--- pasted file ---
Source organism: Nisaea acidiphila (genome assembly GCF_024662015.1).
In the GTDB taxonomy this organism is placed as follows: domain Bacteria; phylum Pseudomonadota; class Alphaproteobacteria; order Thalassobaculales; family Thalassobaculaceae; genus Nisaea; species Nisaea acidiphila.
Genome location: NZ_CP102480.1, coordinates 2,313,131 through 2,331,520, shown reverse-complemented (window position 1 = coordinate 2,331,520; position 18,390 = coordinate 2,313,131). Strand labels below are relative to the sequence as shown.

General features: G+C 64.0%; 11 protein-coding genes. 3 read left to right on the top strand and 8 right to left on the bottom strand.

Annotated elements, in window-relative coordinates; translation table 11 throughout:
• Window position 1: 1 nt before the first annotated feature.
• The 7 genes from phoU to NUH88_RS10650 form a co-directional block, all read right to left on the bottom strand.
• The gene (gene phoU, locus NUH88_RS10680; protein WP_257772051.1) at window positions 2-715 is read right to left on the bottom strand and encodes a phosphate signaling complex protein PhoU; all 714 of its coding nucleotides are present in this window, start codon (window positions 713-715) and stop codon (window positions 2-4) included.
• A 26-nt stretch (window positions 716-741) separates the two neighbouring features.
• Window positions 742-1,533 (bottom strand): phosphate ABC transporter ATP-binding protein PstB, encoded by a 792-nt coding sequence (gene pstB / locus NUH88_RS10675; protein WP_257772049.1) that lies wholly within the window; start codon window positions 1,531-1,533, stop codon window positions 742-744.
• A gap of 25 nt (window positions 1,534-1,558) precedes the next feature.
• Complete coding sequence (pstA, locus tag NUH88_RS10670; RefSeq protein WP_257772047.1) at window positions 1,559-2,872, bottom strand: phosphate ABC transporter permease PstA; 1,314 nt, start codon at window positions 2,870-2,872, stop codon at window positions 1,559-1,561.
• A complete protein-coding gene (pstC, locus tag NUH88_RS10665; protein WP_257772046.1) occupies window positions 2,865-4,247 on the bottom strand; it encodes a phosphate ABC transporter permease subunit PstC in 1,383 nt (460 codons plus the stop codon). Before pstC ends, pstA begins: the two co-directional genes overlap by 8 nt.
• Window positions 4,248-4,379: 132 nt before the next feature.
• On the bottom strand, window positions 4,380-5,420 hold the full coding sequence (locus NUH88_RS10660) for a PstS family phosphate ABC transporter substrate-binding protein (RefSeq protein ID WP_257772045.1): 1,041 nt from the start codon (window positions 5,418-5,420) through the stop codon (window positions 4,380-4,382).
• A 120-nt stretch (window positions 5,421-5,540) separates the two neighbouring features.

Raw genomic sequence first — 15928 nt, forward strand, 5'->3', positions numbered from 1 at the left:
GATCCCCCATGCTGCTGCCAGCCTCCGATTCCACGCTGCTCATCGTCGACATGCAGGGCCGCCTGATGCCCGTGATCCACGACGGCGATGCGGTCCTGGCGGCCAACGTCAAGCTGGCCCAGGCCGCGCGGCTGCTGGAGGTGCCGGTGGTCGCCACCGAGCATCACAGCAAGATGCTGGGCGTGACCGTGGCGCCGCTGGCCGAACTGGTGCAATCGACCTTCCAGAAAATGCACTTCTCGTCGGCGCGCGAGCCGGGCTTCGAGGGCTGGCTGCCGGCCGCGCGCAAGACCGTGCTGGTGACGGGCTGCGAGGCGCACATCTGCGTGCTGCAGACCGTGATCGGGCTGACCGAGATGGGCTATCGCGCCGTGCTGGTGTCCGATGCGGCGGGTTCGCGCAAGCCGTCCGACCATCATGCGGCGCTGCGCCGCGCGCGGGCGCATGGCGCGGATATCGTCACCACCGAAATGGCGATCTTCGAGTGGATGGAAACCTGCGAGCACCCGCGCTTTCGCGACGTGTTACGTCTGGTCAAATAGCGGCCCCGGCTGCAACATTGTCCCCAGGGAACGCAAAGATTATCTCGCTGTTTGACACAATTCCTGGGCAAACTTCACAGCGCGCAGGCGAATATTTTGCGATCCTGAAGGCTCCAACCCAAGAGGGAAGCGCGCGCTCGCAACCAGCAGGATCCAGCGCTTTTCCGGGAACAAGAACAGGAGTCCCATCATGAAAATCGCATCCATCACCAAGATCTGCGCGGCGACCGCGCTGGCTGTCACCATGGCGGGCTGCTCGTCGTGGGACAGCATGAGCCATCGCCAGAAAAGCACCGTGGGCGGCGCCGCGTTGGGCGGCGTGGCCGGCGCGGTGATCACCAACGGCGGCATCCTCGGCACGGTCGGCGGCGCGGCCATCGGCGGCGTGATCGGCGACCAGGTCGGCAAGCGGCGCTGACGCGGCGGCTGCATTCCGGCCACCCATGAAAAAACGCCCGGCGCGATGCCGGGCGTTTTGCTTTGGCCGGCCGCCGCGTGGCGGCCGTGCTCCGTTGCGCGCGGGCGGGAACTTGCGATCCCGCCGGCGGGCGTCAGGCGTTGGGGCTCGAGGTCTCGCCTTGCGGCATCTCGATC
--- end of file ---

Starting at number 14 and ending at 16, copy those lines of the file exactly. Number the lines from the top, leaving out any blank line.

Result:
• Window positions 4,248-4,379: 132 nt before the next feature.
• On the bottom strand, window positions 4,380-5,420 hold the full coding sequence (locus NUH88_RS10660) for a PstS family phosphate ABC transporter substrate-binding protein (RefSeq protein ID WP_257772045.1): 1,041 nt from the start codon (window positions 5,418-5,420) through the stop codon (window positions 4,380-4,382).
• A 120-nt stretch (window positions 5,421-5,540) separates the two neighbouring features.